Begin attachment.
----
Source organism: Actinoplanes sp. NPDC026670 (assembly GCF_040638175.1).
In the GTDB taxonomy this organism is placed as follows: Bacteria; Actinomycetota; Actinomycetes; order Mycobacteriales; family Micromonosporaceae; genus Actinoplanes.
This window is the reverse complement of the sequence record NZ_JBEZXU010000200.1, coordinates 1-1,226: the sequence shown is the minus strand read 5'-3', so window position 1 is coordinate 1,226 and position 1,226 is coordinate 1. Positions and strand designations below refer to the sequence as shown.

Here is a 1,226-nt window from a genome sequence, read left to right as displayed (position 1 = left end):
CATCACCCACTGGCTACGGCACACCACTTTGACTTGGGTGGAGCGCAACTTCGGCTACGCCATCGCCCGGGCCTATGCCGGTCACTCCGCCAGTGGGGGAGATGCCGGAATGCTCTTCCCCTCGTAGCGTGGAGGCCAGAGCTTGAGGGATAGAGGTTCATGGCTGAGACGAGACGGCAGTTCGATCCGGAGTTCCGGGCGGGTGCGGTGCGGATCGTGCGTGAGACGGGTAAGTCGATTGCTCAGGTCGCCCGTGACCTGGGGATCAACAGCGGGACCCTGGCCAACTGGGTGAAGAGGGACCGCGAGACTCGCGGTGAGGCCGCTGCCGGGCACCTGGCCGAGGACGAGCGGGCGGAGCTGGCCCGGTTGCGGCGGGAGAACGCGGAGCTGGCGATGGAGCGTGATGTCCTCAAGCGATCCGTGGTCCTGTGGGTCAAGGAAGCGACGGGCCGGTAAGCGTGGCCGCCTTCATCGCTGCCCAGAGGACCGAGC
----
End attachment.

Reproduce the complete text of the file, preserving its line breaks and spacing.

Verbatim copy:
Source organism: Actinoplanes sp. NPDC026670 (assembly GCF_040638175.1).
In the GTDB taxonomy this organism is placed as follows: Bacteria; Actinomycetota; Actinomycetes; order Mycobacteriales; family Micromonosporaceae; genus Actinoplanes.
This window is the reverse complement of the sequence record NZ_JBEZXU010000200.1, coordinates 1-1,226: the sequence shown is the minus strand read 5'-3', so window position 1 is coordinate 1,226 and position 1,226 is coordinate 1. Positions and strand designations below refer to the sequence as shown.

Here is a 1,226-nt window from a genome sequence, read left to right as displayed (position 1 = left end):
CATCACCCACTGGCTACGGCACACCACTTTGACTTGGGTGGAGCGCAACTTCGGCTACGCCATCGCCCGGGCCTATGCCGGTCACTCCGCCAGTGGGGGAGATGCCGGAATGCTCTTCCCCTCGTAGCGTGGAGGCCAGAGCTTGAGGGATAGAGGTTCATGGCTGAGACGAGACGGCAGTTCGATCCGGAGTTCCGGGCGGGTGCGGTGCGGATCGTGCGTGAGACGGGTAAGTCGATTGCTCAGGTCGCCCGTGACCTGGGGATCAACAGCGGGACCCTGGCCAACTGGGTGAAGAGGGACCGCGAGACTCGCGGTGAGGCCGCTGCCGGGCACCTGGCCGAGGACGAGCGGGCGGAGCTGGCCCGGTTGCGGCGGGAGAACGCGGAGCTGGCGATGGAGCGTGATGTCCTCAAGCGATCCGTGGTCCTGTGGGTCAAGGAAGCGACGGGCCGGTAAGCGTGGCCGCCTTCATCGCTGCCCAGAGGACCGAGC